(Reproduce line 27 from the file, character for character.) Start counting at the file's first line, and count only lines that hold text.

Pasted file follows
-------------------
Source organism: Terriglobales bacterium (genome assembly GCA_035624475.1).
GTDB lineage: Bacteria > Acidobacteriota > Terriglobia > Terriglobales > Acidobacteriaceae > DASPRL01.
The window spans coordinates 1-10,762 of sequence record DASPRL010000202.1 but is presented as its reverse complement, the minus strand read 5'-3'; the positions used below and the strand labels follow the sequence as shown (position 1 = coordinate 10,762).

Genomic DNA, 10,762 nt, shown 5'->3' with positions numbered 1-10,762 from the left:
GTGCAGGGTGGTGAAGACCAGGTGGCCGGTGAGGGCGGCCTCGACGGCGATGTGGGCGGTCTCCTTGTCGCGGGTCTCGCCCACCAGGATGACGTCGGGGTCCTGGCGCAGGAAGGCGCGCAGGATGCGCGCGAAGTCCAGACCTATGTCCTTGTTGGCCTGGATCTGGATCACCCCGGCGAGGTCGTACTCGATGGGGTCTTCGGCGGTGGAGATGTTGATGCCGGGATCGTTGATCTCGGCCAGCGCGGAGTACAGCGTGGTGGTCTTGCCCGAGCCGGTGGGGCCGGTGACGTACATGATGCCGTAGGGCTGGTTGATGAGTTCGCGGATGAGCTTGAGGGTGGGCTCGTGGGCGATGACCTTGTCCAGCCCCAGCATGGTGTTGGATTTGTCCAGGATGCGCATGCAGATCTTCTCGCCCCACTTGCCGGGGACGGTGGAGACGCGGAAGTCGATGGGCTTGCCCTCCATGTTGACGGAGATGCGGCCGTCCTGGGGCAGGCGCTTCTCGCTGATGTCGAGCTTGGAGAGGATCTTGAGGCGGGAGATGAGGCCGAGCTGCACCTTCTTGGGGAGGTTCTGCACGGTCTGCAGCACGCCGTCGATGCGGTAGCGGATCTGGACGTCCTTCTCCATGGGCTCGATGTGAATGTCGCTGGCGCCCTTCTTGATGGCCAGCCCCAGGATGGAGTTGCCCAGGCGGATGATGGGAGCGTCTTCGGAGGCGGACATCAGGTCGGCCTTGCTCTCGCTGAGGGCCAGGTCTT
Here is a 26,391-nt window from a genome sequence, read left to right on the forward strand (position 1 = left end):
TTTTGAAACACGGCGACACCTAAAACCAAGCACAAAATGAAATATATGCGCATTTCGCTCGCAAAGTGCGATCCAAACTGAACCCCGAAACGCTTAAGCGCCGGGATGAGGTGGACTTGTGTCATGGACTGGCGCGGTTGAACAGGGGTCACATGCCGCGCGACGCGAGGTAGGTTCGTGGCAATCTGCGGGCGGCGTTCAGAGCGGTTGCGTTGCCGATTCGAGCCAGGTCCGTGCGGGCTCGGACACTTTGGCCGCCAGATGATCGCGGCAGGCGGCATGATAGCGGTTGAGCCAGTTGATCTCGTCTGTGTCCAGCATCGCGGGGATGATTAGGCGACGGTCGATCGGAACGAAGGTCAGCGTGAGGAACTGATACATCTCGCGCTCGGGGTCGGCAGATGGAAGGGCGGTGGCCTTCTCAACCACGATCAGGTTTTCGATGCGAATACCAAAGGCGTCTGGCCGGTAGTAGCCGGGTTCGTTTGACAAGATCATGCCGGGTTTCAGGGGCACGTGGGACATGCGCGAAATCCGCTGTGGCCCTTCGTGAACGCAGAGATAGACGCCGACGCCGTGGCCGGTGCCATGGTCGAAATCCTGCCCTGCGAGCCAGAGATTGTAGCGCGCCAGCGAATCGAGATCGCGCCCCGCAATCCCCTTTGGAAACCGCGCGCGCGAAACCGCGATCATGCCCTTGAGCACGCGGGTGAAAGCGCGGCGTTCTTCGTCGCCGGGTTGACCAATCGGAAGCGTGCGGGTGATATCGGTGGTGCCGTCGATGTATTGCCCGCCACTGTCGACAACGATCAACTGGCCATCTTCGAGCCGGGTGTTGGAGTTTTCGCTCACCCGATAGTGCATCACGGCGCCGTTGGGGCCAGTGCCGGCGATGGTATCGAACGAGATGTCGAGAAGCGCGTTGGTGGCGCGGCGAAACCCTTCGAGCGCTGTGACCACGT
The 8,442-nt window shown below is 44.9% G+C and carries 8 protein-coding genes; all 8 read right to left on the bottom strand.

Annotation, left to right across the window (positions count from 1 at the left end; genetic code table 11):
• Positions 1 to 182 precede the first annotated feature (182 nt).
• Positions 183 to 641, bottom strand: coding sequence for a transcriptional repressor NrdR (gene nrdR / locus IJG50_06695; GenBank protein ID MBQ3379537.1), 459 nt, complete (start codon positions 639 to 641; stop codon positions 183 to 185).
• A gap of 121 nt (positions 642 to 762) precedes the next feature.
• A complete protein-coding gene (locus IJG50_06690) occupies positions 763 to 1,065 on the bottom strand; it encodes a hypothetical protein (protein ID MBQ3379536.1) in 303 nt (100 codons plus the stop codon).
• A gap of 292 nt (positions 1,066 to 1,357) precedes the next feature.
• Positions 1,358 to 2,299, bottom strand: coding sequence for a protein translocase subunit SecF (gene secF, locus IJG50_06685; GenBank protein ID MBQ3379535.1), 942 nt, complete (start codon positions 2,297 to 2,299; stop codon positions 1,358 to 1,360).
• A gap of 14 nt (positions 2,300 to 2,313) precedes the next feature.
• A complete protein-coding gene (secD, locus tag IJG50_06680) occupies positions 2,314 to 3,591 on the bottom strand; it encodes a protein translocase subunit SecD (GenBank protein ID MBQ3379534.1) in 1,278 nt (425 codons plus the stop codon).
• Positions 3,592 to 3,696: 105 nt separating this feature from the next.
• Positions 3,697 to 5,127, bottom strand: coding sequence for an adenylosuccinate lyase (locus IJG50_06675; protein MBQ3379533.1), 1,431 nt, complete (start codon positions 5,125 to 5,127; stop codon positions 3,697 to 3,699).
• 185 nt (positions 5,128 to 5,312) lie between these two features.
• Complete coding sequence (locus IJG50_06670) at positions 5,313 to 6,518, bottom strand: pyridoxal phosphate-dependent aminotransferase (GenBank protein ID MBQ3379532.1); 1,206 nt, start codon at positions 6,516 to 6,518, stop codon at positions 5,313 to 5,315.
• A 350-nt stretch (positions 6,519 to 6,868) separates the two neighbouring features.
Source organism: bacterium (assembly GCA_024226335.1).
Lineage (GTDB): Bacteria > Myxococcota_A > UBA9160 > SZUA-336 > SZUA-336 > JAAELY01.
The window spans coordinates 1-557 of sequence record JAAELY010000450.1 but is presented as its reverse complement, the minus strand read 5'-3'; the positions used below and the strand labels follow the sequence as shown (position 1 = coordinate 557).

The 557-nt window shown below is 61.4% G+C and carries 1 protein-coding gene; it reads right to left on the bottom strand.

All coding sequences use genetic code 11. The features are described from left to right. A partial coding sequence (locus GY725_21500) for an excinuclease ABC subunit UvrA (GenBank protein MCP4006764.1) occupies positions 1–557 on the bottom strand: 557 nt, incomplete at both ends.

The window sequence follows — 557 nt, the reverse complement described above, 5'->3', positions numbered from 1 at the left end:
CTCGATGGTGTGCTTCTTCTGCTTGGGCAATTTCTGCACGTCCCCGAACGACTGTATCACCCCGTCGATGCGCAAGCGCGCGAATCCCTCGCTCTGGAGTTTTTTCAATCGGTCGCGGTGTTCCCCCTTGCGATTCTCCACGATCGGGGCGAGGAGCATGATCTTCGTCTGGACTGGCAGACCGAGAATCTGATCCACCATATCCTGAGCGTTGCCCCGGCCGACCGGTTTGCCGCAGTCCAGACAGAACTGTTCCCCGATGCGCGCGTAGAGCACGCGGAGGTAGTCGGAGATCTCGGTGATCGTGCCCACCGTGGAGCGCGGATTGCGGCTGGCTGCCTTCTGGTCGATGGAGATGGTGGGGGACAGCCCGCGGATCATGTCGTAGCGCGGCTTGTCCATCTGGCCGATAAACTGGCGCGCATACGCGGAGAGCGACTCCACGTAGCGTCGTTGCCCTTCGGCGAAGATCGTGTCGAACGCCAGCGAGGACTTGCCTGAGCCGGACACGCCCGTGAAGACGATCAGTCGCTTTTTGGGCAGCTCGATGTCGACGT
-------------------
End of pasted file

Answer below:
All coding sequences use genetic code 11. The features are described from left to right. A partial coding sequence (locus GY725_21500) for an excinuclease ABC subunit UvrA (GenBank protein MCP4006764.1) occupies positions 1–557 on the bottom strand: 557 nt, incomplete at both ends.